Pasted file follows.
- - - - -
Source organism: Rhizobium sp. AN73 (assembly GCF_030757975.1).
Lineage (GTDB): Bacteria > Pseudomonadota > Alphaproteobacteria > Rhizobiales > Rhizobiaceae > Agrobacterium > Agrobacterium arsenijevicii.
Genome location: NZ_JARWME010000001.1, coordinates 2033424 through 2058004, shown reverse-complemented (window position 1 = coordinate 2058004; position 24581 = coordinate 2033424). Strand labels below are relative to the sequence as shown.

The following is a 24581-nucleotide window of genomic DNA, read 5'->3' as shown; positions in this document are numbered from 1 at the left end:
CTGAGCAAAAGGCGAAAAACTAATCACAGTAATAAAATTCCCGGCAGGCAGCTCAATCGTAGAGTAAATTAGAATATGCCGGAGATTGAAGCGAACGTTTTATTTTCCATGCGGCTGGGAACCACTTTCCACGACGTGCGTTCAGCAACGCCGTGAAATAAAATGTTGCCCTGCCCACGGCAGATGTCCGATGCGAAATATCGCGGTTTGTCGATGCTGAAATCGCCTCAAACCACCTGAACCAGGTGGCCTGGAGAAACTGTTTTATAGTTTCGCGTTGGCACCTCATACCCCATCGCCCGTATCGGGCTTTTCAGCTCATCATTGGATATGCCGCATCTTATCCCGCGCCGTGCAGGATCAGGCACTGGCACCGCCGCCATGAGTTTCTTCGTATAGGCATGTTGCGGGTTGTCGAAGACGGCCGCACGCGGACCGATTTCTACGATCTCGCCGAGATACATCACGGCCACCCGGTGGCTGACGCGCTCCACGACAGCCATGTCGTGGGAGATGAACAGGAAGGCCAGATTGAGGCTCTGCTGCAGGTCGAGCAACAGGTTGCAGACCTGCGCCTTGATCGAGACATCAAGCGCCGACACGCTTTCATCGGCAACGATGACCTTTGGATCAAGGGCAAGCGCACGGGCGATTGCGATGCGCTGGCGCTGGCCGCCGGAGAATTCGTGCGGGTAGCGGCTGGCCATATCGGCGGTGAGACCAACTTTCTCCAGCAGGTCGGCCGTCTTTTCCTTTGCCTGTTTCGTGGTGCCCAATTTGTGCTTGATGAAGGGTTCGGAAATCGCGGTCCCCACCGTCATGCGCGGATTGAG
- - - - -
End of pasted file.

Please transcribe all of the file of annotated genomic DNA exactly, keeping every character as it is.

Source organism: Rhizobium sp. AN73 (assembly GCF_030757975.1).
Lineage (GTDB): Bacteria > Pseudomonadota > Alphaproteobacteria > Rhizobiales > Rhizobiaceae > Agrobacterium > Agrobacterium arsenijevicii.
Genome location: NZ_JARWME010000001.1, coordinates 2033424 through 2058004, shown reverse-complemented (window position 1 = coordinate 2058004; position 24581 = coordinate 2033424). Strand labels below are relative to the sequence as shown.

The following is a 24581-nucleotide window of genomic DNA, read 5'->3' as shown; positions in this document are numbered from 1 at the left end:
CTGAGCAAAAGGCGAAAAACTAATCACAGTAATAAAATTCCCGGCAGGCAGCTCAATCGTAGAGTAAATTAGAATATGCCGGAGATTGAAGCGAACGTTTTATTTTCCATGCGGCTGGGAACCACTTTCCACGACGTGCGTTCAGCAACGCCGTGAAATAAAATGTTGCCCTGCCCACGGCAGATGTCCGATGCGAAATATCGCGGTTTGTCGATGCTGAAATCGCCTCAAACCACCTGAACCAGGTGGCCTGGAGAAACTGTTTTATAGTTTCGCGTTGGCACCTCATACCCCATCGCCCGTATCGGGCTTTTCAGCTCATCATTGGATATGCCGCATCTTATCCCGCGCCGTGCAGGATCAGGCACTGGCACCGCCGCCATGAGTTTCTTCGTATAGGCATGTTGCGGGTTGTCGAAGACGGCCGCACGCGGACCGATTTCTACGATCTCGCCGAGATACATCACGGCCACCCGGTGGCTGACGCGCTCCACGACAGCCATGTCGTGGGAGATGAACAGGAAGGCCAGATTGAGGCTCTGCTGCAGGTCGAGCAACAGGTTGCAGACCTGCGCCTTGATCGAGACATCAAGCGCCGACACGCTTTCATCGGCAACGATGACCTTTGGATCAAGGGCAAGCGCACGGGCGATTGCGATGCGCTGGCGCTGGCCGCCGGAGAATTCGTGCGGGTAGCGGCTGGCCATATCGGCGGTGAGACCAACTTTCTCCAGCAGGTCGGCCGTCTTTTCCTTTGCCTGTTTCGTGGTGCCCAATTTGTGCTTGATGAAGGGTTCGGAAATCGCGGTCCCCACCGTCATGCGCGGATTGAG